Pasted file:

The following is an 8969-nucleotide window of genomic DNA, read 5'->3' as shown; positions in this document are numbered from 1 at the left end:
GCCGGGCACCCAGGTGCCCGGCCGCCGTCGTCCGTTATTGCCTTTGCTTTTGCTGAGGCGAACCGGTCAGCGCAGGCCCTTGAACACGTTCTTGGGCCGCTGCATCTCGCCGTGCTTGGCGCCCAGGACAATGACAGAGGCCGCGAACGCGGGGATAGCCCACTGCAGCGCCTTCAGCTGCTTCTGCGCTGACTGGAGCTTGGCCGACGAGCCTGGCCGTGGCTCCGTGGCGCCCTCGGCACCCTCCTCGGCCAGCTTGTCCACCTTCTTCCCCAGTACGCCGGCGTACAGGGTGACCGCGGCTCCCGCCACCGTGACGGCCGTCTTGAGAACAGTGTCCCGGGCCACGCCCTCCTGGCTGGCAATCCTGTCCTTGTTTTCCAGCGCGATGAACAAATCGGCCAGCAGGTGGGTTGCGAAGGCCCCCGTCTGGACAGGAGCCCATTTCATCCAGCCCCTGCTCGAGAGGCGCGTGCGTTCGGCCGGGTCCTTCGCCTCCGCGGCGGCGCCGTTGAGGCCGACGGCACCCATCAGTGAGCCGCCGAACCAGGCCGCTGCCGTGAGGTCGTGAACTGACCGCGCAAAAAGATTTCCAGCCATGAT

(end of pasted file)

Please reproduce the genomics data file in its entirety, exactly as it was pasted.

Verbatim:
The following is an 8969-nucleotide window of genomic DNA, read 5'->3' as shown; positions in this document are numbered from 1 at the left end:
GCCGGGCACCCAGGTGCCCGGCCGCCGTCGTCCGTTATTGCCTTTGCTTTTGCTGAGGCGAACCGGTCAGCGCAGGCCCTTGAACACGTTCTTGGGCCGCTGCATCTCGCCGTGCTTGGCGCCCAGGACAATGACAGAGGCCGCGAACGCGGGGATAGCCCACTGCAGCGCCTTCAGCTGCTTCTGCGCTGACTGGAGCTTGGCCGACGAGCCTGGCCGTGGCTCCGTGGCGCCCTCGGCACCCTCCTCGGCCAGCTTGTCCACCTTCTTCCCCAGTACGCCGGCGTACAGGGTGACCGCGGCTCCCGCCACCGTGACGGCCGTCTTGAGAACAGTGTCCCGGGCCACGCCCTCCTGGCTGGCAATCCTGTCCTTGTTTTCCAGCGCGATGAACAAATCGGCCAGCAGGTGGGTTGCGAAGGCCCCCGTCTGGACAGGAGCCCATTTCATCCAGCCCCTGCTCGAGAGGCGCGTGCGTTCGGCCGGGTCCTTCGCCTCCGCGGCGGCGCCGTTGAGGCCGACGGCACCCATCAGTGAGCCGCCGAACCAGGCCGCTGCCGTGAGGTCGTGAACTGACCGCGCAAAAAGATTTCCAGCCATGAT